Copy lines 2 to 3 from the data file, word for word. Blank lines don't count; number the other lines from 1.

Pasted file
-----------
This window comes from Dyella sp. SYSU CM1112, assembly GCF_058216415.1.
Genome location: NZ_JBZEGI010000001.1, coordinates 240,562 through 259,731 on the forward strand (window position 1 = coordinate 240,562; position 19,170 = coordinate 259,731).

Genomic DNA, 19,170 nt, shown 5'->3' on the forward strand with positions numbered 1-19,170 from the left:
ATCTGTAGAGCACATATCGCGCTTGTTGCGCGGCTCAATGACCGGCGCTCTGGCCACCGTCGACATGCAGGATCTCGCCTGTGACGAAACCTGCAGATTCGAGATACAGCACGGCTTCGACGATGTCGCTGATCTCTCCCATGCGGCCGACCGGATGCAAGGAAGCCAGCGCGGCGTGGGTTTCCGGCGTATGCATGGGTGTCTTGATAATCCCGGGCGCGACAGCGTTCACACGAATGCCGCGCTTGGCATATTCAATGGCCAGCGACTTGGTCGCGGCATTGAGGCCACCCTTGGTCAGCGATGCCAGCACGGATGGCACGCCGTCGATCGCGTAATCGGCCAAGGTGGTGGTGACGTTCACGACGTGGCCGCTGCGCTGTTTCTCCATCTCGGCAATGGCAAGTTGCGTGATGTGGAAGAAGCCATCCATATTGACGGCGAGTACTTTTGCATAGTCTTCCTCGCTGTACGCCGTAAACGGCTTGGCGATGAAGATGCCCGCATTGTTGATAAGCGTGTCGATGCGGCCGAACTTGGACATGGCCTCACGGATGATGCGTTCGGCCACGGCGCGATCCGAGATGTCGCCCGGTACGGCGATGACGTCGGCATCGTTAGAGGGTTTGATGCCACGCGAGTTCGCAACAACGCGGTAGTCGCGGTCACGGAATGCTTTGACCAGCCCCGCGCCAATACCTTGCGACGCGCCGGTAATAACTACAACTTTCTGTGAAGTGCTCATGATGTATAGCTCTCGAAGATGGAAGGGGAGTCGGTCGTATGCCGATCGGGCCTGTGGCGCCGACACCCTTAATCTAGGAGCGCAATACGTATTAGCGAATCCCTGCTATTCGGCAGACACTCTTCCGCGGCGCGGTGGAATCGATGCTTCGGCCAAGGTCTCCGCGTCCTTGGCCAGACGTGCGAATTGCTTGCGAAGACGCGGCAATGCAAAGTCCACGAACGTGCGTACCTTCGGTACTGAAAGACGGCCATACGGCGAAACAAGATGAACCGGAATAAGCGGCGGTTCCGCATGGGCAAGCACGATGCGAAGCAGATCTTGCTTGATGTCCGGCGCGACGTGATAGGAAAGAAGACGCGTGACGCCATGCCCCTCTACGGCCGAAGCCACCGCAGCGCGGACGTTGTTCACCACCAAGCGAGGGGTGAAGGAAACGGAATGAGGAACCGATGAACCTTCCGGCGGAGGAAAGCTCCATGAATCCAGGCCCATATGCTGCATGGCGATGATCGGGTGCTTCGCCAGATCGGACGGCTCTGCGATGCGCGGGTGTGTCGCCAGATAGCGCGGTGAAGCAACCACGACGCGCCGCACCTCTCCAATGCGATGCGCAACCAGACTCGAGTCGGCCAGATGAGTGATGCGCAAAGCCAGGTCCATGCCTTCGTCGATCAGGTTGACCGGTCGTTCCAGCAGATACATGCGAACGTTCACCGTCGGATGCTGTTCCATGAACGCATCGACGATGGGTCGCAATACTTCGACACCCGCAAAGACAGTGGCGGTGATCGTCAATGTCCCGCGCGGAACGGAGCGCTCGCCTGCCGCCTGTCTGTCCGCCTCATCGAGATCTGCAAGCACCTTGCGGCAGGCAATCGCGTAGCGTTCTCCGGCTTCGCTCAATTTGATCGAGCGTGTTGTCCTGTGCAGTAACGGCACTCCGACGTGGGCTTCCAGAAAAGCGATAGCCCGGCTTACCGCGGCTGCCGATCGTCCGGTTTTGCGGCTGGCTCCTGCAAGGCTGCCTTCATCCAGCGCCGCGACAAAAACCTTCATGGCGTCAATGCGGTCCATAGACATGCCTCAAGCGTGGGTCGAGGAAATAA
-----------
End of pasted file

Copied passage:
Genome location: NZ_JBZEGI010000001.1, coordinates 240,562 through 259,731 on the forward strand (window position 1 = coordinate 240,562; position 19,170 = coordinate 259,731).

Genomic DNA, 19,170 nt, shown 5'->3' on the forward strand with positions numbered 1-19,170 from the left: